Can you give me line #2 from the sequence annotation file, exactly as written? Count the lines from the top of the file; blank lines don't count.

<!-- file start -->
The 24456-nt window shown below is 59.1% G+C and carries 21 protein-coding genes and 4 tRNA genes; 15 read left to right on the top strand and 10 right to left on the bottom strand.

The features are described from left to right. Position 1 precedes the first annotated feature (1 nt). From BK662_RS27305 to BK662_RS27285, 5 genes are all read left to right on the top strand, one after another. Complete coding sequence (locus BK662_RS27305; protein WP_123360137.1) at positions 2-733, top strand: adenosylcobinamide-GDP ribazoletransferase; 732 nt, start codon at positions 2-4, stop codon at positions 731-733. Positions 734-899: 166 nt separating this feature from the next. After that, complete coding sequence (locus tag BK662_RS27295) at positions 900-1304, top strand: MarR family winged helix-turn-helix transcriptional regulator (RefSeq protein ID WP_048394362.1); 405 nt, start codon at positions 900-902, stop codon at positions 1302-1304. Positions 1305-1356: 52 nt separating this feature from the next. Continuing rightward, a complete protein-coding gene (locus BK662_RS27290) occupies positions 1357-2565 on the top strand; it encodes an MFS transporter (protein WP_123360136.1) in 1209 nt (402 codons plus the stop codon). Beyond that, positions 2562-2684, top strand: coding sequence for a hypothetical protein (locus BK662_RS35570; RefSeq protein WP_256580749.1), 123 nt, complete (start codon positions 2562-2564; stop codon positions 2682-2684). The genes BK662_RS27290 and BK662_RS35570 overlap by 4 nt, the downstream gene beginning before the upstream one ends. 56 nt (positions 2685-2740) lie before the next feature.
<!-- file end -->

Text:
The features are described from left to right. Position 1 precedes the first annotated feature (1 nt). From BK662_RS27305 to BK662_RS27285, 5 genes are all read left to right on the top strand, one after another. Complete coding sequence (locus BK662_RS27305; protein WP_123360137.1) at positions 2-733, top strand: adenosylcobinamide-GDP ribazoletransferase; 732 nt, start codon at positions 2-4, stop codon at positions 731-733. Positions 734-899: 166 nt separating this feature from the next. After that, complete coding sequence (locus tag BK662_RS27295) at positions 900-1304, top strand: MarR family winged helix-turn-helix transcriptional regulator (RefSeq protein ID WP_048394362.1); 405 nt, start codon at positions 900-902, stop codon at positions 1302-1304. Positions 1305-1356: 52 nt separating this feature from the next. Continuing rightward, a complete protein-coding gene (locus BK662_RS27290) occupies positions 1357-2565 on the top strand; it encodes an MFS transporter (protein WP_123360136.1) in 1209 nt (402 codons plus the stop codon). Beyond that, positions 2562-2684, top strand: coding sequence for a hypothetical protein (locus BK662_RS35570; RefSeq protein WP_256580749.1), 123 nt, complete (start codon positions 2562-2564; stop codon positions 2682-2684). The genes BK662_RS27290 and BK662_RS35570 overlap by 4 nt, the downstream gene beginning before the upstream one ends. 56 nt (positions 2685-2740) lie before the next feature.